As above stated, the petition in the juvenile court proceedings alleged facts bringing the minor, Norman Etherington, within subdivision (m) of section 700 of the Welfare and Institutions Code: (1) speeding; (2) resisting an officer; and (3) contributing to the delinquency of a minor. Testimony was adduced in support of these specific charges and, in addition, the files relating to five other occasions when proceedings had been instituted against said minor for various acts of "theft and malicious mischief" in the course of some five years were admitted in evidence. On behalf of the minor in question, there was his own testimony along with that of petitioner, his mother, and other witnesses were called for the purpose of attesting to his conduct and character. In such presentation of the case the fitness of petitioner to retain parental control of said minor, her son, was directly put in issue and in response to such situation, the court, upon careful consideration of the entire proceedings, summarized its conclusions on this basis: After observing that the "defendant hasn't denied the last escapade"--the speeding charge, his apprehension, escape and rearrest--and that there "wasn't any denial" by him of his "wrong doing of taking" certain minor girls to a cabin for several days in relation to the charge of contributing to their delinquency, the court, in the presence of the parties and their respective counsel, made these pertinent remarks bearing directly on the welfare of the minor in question: "[There is] a background here, commencing in 1944 and running up to the present time which makes a total of five different brushes with the law, and in most of them Norman has been treated very, very leniently. There were two or three occasions in which he himself admitted that he was guilty of the offenses charged against him. I do not believe, as Judge of this Court, that that can be permitted to go on. There finally comes a time when something has to be done and at this time I am going to make Norman a ward of this court. He will be placed in the immediate custody of the Probation Officer, who will have authority to confine him in such place as may be necessary until he can be taken by the Youth [35 Cal. 2d 869] Authority and a commitment will issue committing him to the Youth Authority at that time." (Emphasis added.)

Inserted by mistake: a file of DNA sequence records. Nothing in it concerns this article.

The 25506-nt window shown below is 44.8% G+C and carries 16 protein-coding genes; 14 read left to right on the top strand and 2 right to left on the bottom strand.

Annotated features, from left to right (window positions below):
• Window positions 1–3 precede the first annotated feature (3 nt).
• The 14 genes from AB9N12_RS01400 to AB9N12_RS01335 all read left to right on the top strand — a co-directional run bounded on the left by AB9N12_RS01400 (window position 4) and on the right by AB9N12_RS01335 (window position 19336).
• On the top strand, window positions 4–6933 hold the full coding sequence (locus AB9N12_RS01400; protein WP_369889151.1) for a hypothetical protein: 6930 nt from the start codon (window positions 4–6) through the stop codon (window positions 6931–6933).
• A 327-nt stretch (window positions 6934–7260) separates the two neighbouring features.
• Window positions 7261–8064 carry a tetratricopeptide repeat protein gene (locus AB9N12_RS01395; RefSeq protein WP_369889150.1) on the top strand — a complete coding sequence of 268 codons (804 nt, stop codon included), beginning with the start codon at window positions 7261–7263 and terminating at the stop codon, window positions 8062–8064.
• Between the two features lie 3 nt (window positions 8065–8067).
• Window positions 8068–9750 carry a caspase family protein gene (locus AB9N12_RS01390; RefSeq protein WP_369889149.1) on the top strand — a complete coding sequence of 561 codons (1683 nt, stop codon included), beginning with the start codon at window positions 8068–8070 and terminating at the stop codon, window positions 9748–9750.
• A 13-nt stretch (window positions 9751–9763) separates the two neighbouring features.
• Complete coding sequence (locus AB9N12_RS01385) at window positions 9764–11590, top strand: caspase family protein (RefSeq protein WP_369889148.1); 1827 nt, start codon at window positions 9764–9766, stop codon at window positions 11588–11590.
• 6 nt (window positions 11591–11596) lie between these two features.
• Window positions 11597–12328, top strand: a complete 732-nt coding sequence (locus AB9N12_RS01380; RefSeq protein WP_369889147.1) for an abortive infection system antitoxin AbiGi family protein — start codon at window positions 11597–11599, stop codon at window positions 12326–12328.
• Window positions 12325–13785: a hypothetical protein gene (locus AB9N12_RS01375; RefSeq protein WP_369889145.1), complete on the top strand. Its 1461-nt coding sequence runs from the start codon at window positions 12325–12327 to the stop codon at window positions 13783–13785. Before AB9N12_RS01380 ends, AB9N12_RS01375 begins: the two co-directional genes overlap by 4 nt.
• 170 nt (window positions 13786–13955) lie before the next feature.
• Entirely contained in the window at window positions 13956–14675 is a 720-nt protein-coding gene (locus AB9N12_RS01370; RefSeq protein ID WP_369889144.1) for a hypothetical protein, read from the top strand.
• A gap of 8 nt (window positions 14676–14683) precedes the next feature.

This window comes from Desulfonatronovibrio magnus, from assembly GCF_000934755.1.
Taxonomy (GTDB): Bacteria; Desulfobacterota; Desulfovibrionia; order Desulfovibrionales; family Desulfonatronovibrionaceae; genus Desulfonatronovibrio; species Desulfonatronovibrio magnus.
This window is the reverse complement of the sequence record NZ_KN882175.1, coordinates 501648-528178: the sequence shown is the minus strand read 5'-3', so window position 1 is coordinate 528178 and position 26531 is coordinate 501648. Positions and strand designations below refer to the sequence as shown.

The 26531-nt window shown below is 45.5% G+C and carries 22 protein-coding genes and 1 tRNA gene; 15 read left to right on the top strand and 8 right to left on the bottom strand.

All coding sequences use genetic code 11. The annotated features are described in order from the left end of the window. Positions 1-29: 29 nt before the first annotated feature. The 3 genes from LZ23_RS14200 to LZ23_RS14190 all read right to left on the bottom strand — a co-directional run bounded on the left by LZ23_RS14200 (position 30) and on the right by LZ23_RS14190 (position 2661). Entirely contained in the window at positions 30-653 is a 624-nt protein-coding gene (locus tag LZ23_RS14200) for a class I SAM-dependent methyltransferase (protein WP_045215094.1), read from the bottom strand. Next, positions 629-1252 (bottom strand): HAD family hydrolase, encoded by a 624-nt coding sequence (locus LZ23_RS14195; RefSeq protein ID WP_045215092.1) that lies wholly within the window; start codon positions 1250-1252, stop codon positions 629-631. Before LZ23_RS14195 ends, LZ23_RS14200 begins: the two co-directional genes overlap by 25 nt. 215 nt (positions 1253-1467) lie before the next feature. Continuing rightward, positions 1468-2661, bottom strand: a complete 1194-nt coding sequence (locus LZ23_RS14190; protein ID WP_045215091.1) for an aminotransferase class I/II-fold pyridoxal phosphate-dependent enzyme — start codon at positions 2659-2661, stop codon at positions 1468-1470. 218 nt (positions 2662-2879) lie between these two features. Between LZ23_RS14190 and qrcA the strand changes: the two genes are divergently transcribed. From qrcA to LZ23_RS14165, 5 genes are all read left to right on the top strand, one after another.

Implicit in the foregoing quoted language is the finding that the minor's welfare required that he be taken from the custody of petitioner, as a prerequisite to the court's jurisdiction to make the order of commitment to the California Youth Authority. The authenticity of the complete record of the juvenile court proceedings herein filed is in nowise disputed by petitioner. Under such circumstances and as the pertinent language has been noticed in constituting a finding of the prescribed fact in compliance with the statute's specification (Welf. & Inst. Code, § 739, subd. (d)), petitioner may not prevail here. (In re Ortiz, 74 Cal. App. 2d 810, 813-817 [169 P.2d 664]; In Re Hartman, 93 Cal. App. 2d 801, 807 [210 P.2d 53].)
The writ is discharged and the minor, Norman Etherington, is remanded to custody.
Gibson, C.J., Shenk, J., Edmonds, J., and Traynor, J., concurred.